Written by Scott Adams, is an 'infamous' comic strip that shows a humorous look in office life, but also manifests lessons on behavioral economics.
.... refers to the study of how social and psychological factors (decisions made by an individual, institution or business) can affect the market and its resources.
Dilbert’s boss shows overconfidence by assuming that all management is – himself included – above average. This is hardly the truth, in general. As for Dilbert’s boss, he completely misses the jab attacking his math skills because he’s too focused on himself.
Overconfidence of bosses can end up putting their companies in risky ventures. We all need to take some time to cool our egos and look at the world around us more realistically.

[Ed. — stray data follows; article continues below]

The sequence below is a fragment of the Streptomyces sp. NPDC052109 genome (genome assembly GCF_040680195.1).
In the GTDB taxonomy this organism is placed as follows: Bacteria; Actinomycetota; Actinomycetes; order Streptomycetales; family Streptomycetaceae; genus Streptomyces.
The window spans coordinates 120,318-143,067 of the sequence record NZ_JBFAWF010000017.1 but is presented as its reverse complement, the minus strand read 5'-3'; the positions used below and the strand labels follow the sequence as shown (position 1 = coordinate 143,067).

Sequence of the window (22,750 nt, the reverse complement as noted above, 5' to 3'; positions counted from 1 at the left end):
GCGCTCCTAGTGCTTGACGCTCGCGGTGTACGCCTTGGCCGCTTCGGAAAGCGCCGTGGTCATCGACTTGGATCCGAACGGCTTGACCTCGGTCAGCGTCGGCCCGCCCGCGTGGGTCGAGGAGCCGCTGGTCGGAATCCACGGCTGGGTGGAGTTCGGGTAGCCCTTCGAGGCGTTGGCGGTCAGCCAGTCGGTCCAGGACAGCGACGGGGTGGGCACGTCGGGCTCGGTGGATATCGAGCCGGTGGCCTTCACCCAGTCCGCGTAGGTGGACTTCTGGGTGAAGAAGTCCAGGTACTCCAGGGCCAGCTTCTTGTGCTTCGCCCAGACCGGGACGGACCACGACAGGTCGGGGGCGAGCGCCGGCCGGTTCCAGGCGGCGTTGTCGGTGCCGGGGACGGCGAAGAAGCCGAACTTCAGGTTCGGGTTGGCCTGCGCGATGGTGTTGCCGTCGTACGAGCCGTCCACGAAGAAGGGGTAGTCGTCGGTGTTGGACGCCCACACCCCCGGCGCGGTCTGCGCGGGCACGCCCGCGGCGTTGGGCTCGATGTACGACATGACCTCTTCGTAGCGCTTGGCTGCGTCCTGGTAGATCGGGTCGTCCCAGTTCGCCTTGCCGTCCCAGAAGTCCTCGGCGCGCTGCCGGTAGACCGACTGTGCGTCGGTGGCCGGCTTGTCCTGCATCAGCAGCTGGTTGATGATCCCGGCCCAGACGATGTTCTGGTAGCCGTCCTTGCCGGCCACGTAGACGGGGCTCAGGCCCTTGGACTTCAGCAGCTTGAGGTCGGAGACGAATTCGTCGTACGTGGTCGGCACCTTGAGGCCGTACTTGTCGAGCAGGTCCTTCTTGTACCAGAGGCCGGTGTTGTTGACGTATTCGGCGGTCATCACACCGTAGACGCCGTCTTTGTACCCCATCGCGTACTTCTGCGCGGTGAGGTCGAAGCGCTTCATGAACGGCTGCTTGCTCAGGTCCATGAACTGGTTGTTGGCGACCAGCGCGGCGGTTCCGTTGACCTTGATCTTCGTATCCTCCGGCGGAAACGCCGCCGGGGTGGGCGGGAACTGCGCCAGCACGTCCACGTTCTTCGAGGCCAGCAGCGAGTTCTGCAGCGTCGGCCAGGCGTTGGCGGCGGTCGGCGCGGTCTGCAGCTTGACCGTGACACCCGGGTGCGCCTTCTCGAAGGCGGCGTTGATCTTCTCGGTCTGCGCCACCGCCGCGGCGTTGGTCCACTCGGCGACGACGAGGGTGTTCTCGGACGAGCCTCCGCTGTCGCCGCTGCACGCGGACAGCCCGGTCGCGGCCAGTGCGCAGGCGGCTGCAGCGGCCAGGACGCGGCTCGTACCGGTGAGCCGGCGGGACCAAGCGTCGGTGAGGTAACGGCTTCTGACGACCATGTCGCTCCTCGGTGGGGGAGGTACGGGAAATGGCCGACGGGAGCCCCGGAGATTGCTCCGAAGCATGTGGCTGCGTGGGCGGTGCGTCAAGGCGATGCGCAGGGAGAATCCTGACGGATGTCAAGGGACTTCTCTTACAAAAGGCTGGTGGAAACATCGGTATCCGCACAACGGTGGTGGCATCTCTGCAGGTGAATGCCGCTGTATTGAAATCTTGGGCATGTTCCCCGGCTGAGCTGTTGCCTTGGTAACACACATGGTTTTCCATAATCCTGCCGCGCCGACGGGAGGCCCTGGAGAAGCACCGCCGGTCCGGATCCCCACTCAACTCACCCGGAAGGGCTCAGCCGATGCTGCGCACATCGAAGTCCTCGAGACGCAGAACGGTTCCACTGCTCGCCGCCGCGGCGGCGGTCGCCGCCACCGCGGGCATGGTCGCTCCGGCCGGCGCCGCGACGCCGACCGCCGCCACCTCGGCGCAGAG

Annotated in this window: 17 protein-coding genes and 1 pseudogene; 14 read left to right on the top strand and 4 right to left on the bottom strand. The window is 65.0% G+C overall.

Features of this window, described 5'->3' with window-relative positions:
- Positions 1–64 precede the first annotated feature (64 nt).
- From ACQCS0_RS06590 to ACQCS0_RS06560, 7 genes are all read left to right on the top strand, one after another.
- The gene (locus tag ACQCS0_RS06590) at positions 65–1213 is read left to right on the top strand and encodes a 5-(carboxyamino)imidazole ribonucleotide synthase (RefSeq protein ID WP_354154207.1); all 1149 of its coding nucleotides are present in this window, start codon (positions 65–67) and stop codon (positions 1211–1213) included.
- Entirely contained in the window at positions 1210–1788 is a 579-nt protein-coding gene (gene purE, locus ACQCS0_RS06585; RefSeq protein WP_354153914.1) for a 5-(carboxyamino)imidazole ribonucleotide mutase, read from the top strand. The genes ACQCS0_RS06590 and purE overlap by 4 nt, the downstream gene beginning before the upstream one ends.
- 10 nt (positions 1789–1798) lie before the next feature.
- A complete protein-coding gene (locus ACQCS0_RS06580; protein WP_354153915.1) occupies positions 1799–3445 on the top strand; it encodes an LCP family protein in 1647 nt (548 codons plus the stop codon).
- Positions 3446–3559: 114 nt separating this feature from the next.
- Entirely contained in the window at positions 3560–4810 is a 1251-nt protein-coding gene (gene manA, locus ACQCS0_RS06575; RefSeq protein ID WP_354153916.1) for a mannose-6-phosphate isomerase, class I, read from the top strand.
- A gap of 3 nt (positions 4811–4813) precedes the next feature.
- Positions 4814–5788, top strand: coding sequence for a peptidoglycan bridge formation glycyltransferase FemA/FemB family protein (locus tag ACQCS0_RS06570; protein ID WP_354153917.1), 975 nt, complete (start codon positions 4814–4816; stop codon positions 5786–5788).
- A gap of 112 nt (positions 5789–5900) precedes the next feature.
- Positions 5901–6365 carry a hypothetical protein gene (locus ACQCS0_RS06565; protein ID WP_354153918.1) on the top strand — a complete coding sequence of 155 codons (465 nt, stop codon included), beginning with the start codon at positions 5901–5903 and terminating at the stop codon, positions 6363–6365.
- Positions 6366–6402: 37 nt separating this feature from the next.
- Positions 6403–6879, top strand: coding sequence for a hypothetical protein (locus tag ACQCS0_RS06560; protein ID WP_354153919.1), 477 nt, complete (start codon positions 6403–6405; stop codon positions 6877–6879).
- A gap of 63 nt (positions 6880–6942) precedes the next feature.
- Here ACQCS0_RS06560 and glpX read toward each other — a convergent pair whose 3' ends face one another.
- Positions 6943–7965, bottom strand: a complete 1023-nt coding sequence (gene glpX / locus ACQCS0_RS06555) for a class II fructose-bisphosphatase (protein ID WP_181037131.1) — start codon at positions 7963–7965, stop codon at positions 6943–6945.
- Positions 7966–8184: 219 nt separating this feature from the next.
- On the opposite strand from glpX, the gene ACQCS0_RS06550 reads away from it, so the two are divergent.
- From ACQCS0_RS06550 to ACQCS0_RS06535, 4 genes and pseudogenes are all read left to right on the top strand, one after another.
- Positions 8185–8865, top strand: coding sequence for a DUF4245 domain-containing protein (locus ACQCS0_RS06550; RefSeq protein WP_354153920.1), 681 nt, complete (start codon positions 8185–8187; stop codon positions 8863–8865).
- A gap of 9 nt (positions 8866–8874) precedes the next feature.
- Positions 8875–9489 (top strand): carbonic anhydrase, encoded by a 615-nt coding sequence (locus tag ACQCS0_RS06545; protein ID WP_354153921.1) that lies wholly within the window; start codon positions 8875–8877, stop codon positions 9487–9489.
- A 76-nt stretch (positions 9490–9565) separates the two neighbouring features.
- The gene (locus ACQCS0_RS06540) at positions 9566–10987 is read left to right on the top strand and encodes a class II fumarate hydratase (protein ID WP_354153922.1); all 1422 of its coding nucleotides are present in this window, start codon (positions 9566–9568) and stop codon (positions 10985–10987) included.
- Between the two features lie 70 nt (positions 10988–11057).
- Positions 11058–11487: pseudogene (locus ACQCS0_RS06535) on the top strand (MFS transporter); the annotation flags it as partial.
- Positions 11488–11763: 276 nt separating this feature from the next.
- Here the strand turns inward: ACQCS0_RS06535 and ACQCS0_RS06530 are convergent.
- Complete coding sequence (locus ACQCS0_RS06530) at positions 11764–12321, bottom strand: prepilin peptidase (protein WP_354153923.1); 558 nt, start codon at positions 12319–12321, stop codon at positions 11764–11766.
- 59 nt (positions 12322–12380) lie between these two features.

Framing refers to how a person makes decision depending upon how the information is presented. Framing effect is often used in marketing to influence decision-makers and purchases.
You can use this strategy to engage customers to buy your products. But depending on how you frame your messages, it can also be used to make the best of a bad situation.
Sometimes, it is hard to let go of something valuable without realizing that letting go is greater than we think.
Sometimes, a loss can feel more powerful than a gain of the same magnitude and vice versa. Considering the pain of a loss – or euphoria of a gain – can weigh heavily on future decisions it can cause more harm than good.
Confirmation bias is when you actually seek out evidence to support a predisposed belief.
In this strip, Dilbert's boss believes that his managerial skills can affect the company stock. His belief is later reinforced, mostly by coincidence. However, because he was affected by bias he mistook the research as confirmation.
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